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The Talloires Network’s steering committee is an international collection of accomplished scholars, administrators, and practitioners. Those selected to lead our coalition bring together decades of experience in making higher education accessible, insightful, and community-oriented.

One of those leaders, Janice Reid, has  been honored with a prominent recognition for her impacting work: the Companion of the Order of Australia. Reid, vice-chancellor of the University of Western Sidney between 1998 and 2013, recently stepped down as vice-chair of the Talloires Network steering committee.

Each year, Australia’s Governor-General selects a number of distinguished members of society who have dedicated their life’s work to the betterment of the nation. Since 1975, more than 40,000 Australians have been recognized by the different levels of the Order of Australia. The four levels of the Order of Australia are Companion (AC), Officer (AO, Member (AM), and Medal (OAM). In the general division on 2015 list there are five ACs, 38 AOs, 156 AMs and 414 OAMs – for a total of 824 awards. Jenice Reid is one of the only five AC recipients – and the only female to receive this distinction – this year.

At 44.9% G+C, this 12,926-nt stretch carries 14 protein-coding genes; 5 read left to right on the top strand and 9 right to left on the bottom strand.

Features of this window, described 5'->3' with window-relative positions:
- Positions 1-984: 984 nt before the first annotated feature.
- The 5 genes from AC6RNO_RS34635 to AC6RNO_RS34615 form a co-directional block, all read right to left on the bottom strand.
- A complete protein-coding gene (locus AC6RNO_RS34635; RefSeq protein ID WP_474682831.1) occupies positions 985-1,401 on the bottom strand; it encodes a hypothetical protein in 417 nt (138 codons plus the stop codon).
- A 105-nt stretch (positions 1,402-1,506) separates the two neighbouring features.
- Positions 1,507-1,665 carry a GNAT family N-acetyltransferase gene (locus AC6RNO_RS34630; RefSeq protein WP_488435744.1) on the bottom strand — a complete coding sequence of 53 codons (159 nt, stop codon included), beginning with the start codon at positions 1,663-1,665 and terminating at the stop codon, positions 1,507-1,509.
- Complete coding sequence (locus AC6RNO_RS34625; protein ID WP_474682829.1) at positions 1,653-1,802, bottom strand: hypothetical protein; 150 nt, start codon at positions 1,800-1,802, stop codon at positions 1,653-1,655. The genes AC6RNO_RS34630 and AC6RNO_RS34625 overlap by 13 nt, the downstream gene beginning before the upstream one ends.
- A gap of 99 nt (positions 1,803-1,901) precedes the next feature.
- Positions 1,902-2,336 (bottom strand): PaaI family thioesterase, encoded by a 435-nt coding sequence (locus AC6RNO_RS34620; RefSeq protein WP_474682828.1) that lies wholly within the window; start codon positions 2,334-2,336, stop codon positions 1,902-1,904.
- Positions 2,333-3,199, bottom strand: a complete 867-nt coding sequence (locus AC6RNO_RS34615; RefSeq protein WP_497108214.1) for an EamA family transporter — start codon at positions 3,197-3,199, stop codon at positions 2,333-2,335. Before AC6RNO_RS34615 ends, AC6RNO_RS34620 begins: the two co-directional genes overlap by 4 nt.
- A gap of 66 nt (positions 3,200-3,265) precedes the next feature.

In an interview with the Sidney Morning Herald, Reid focused on the minority students that have inspired much of her efforts for a more inclusive higher education system in her country:

“It was such a joy to see first-generation Sudanese or Iraqi or Sri Lankan refugees graduating with bachelors of art or degrees in engineering and medicine,” said the current Member and newly appointed Companion of the Order of Australia. “You know that they had really understood the value of their degree and worked against the odds to get there.”

Awards are not the end goal of the work that higher education professionals do to ensure their universities are civilly engaged. But when governments notice that work, and communities speak up about its importance, the university world moves a little closer to true engagement across the board. Congratulations, and thank you, to Janice Reid for her wonderful contributions.